TOWARDS FREE TRADE IN THE SOUTH PACIFIC FIJI

  • John Luxton
Food, Fibre, Biosecurity and Border Control

Mr Francis Mortimer, President of the Fiji Business Council
Honourable Mr Paul Manueli, Acting Minister of Foreign Affairs & External Trade
Members of the Fiji Parliament
Your Excellency Mr Tia Barret, NZ High Commissioner to Fiji
Your Excellency Mr Isimeli Bainimara, Fiji High Commissioner to NZ
Mr Solo Makaisale
Distinguished Guests
Conference Delegates
Kia Ora and Ni Sa Bula

Introduction

Thank Fiji/NZ Business Council for hospitality.

Appreciate the invitation back - in fact, last visit to Fiji was to address Fiji/NZ Council in 1996 - always a pleasure to return to your welcoming shores.

Congratulations on 10 years of Council meetings - perhaps the most successful and effective business council set up between NZ and any country in the region.

Theme

A timely and important opportunity to consider the topic of free trade in the South Pacific.

As you'll be aware, one of the key issues discussed at the Forum Economic Ministers meeting (FEMM), held in Nadi earlier this week (attended by our Treasurer and Deputy Prime Minister) was consideration of options for regional free trade arrangements.

Haven't had an opportunity to study the outcomes of the FEMM in great detail as yet, but it was extremely positive to see that there was general endorsement of the concept of free trade in the Pacific and agreement that the proposals warrant further consideration by Trade Ministers.

There are a number of options. First, in recognition of the spirit of the Pacific Community, one would involve 14 members of the forum establishing free trade among themselves. Another in recognition of the wider economic benefits which would flow from major markets, would be linking in to Australia and New Zealand. And of course there is the option of opening the region APEC-style to all markets.

Regional initiatives towards free trade in the South Pacific are an important stepping stone for the gradual introduction of the South Pacific to free trade in the global context.
Global context

As the 21st century stretches before us, facing an unprecedented move towards a global economy, with countries economically intertwined like never before, across goods, services, production, labour movements, investment.

Events in one corner of the globe can affect economies across the other side of the world - the recent jitters in Japan have sent ripples through financial markets all around the world.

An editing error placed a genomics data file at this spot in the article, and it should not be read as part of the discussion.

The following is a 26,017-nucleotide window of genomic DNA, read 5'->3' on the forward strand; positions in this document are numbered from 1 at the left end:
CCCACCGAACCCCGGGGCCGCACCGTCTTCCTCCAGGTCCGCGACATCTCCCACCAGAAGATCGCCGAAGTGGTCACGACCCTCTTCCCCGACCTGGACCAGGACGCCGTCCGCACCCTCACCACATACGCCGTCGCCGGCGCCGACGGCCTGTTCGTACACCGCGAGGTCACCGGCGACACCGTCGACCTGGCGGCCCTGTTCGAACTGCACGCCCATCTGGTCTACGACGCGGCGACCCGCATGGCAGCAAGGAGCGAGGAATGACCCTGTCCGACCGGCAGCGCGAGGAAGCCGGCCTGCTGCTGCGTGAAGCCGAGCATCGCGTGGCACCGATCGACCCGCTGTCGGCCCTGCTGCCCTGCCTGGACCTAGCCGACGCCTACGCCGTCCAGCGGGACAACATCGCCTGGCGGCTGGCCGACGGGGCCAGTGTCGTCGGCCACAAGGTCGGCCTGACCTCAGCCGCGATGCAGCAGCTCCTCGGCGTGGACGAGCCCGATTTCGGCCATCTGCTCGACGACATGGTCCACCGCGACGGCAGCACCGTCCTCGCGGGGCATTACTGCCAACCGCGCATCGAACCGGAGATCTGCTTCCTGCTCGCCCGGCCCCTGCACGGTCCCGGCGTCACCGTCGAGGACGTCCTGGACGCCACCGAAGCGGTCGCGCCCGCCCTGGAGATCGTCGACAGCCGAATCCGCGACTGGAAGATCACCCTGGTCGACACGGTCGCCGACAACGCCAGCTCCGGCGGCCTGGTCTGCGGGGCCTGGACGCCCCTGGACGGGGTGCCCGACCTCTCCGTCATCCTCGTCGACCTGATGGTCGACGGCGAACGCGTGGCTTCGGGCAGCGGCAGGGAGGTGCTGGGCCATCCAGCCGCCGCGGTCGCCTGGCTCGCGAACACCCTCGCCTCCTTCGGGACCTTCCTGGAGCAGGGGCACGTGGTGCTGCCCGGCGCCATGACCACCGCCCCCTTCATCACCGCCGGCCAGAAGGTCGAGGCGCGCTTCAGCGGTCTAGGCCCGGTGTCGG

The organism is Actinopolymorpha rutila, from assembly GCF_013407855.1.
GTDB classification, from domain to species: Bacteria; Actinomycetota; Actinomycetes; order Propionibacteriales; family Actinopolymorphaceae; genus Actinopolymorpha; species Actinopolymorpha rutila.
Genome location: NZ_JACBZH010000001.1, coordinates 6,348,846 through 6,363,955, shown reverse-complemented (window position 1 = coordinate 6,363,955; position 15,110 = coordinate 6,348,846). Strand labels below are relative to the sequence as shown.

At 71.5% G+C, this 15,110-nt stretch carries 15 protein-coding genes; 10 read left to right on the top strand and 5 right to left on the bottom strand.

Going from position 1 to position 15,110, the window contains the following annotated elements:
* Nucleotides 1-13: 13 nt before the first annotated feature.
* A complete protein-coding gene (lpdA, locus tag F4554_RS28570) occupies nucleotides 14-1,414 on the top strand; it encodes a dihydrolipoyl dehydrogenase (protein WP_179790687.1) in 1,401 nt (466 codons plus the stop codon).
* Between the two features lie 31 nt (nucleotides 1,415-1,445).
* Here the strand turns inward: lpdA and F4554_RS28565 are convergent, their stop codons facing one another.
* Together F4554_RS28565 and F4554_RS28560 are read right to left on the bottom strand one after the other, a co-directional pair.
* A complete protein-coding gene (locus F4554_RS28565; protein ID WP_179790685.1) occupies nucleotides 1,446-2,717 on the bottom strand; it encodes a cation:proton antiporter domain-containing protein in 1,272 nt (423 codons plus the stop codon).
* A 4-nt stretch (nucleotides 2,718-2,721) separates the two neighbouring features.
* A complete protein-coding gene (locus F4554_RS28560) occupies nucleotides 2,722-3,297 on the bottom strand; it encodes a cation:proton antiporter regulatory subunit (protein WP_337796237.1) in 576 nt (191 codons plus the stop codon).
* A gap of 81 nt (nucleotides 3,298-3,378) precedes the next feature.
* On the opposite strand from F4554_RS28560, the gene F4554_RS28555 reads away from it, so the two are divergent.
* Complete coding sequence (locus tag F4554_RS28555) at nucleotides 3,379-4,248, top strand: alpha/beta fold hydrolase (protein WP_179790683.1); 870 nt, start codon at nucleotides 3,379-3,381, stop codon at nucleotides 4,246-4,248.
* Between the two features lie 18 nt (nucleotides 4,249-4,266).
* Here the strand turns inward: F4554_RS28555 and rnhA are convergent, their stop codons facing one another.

The global trade context can at times seem extremely challenging but cannot be ignored.

Let's start with the global and regional setting in which we find ourselves. APEC and the WTO are moving ahead with trade liberalisation. And they are not alone. Significant liberalisation has already occurred and is still underway in North America, Europe, Southern Africa, the Caribbean, across the Tasman and elsewhere. And this is not only redrawing economic boundaries at the national level, it is building bridges between regions - between North and South America for example, or between Europe and North America.

I wouldn't want anyone here today to underestimate the pace and direction of regional and global change. It cannot be stopped. Even if Pacific countries were to decide it wasn't in their wider interests to keep up, most of the rest of the global community will continue. It will march on. And as it does, gaps and inequalities between those who competitively develop their economies, and those who do not, will continue to grow.

Even if PICs decide that it is not in their wider interests to keep up, most of the rest of the global community will continue. As liberalisation continues, the gaps and inequalities between those who competitively develop their economies and those who do not, will continue to grow.

South Pacific runs risk of falling behind, notwithstanding WTO accessions of Fiji, PNG and Solomons, and pending accessions of Vanuatu, Tonga and Samoa, and existing bilateral agreements.

Being left behind as the global community moves on means becoming inefficient. It means a slowing of growth. It means clogging private sector development and mounting pressure for migration.